Perceptions Of Supervisory Support And Status Of Home Care Workers In The Home Care Industry

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Authors
Shadoan, Kathleen
Issue Date
2018-06-01
Type
Dissertation
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en_US
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Abstract
A phenomenological qualitative research approach was used to study the problem of recruitment and retention challenges within the home care industry. This research was guided by a primary research question: How home care workers (HCWs) perceive the training and support that they receive in the home care industry? A literature review revealed that home care is not only challenging work but is undervalued throughout society in the United States and is often underpaid based on the complex tasks completed. Women are the primary providers of home care work in the private sector, within agencies, and for relatives. HCWs face many challenges and barriers to maintaining employment. The sample size for this study was ten HCWs at a mid-sized nonprofit, Caring Homes Inc., in San Francisco, CA. Criterion sampling was used to identify ten to fifteen currently employed HCWs who have experienced the phenomenon of facing challenges to maintaining employment. The methods of data collection were in-depth semi-structured interviews with each research participant for approximately 90 minutes. Bracketing through the use of reflective journal was used to reduce personal bias. A composite description of the formulated meanings of the participants lived experiences was provided to support each of the themes identified. Three themes were discovered; home care is challenging work, all of the participants were drawn to helping vocations, and generally HCWs did not feel supported from supervisors or other systems at Caring Homes. Two evidence based solutions are proposed: creation of a small care team care approach to HCW supportive supervision and client care and development of home care career lattices. If the proposed solution is implemented and successful it could be a replicable model for other home care agencies across California and the United States.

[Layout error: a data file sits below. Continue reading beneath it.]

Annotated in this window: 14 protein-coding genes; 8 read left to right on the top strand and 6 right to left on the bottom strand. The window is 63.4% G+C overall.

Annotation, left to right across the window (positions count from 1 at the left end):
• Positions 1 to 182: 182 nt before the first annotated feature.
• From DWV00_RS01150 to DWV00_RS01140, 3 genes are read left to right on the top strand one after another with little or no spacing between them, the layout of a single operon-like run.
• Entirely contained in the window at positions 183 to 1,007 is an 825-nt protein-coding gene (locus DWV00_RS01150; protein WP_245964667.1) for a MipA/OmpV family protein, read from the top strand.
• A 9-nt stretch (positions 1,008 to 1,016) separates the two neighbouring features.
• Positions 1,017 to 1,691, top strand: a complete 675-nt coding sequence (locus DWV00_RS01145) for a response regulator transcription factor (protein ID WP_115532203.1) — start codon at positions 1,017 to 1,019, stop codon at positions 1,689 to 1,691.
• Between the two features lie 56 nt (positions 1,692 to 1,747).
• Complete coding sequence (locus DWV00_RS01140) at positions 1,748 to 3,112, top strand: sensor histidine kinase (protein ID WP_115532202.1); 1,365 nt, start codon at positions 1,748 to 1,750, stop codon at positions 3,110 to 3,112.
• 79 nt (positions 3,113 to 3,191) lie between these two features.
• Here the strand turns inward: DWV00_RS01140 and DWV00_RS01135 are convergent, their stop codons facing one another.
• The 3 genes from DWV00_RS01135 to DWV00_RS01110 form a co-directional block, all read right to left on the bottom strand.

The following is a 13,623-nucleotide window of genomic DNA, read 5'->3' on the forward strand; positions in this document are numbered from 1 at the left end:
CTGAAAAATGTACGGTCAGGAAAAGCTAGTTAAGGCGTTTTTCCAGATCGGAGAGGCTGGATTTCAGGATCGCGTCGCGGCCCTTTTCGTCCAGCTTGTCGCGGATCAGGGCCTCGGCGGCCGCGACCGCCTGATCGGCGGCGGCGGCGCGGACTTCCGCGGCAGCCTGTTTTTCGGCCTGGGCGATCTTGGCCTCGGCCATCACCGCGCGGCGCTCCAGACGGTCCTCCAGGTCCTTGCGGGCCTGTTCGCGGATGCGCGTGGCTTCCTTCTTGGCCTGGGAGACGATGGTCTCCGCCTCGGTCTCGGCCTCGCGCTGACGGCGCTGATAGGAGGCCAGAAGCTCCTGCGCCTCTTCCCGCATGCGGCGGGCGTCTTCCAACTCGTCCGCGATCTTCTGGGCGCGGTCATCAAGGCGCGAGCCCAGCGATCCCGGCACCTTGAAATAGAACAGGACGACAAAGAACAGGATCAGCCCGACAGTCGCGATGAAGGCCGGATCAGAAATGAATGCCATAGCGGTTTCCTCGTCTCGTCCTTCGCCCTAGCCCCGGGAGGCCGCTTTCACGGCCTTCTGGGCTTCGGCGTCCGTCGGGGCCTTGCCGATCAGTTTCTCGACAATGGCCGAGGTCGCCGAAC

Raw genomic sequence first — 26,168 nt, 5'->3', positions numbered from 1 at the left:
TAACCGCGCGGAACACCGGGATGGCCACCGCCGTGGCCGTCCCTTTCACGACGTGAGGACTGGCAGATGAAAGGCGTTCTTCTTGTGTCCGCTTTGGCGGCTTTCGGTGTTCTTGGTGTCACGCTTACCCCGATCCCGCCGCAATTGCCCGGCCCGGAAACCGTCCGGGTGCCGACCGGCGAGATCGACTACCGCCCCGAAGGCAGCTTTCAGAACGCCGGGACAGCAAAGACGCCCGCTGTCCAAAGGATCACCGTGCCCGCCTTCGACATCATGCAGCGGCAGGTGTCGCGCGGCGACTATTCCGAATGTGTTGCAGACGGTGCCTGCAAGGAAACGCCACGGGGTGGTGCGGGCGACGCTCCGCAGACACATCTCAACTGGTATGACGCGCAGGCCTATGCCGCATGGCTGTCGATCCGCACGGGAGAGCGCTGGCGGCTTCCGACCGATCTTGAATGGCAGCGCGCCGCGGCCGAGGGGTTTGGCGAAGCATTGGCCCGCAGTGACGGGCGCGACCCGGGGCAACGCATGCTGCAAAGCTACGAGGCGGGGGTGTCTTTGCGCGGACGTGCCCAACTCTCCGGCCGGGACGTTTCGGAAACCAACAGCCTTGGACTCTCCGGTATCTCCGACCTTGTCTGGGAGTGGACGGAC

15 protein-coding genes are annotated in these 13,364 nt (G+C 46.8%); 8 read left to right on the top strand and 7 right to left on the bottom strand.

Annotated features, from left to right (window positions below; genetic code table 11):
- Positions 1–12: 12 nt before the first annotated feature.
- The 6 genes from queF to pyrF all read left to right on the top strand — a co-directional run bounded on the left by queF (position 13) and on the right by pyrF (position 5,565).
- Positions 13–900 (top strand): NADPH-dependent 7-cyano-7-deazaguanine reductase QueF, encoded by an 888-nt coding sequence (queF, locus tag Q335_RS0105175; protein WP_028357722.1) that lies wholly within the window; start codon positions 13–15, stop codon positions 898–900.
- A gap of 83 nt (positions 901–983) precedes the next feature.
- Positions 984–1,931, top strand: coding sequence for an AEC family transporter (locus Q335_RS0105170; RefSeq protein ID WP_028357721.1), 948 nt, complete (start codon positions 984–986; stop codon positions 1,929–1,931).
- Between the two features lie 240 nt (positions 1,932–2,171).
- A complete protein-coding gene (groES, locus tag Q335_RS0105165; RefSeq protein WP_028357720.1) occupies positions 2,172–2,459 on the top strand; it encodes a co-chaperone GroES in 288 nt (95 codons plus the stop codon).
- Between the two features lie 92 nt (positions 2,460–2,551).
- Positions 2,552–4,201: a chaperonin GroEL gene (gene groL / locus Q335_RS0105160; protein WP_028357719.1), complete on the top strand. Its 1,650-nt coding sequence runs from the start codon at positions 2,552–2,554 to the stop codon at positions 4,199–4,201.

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Creighton University
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Copyright is retained by the Author. A non-exclusive distribution right is granted to Creighton University and to ProQuest following the publishing model selected above.
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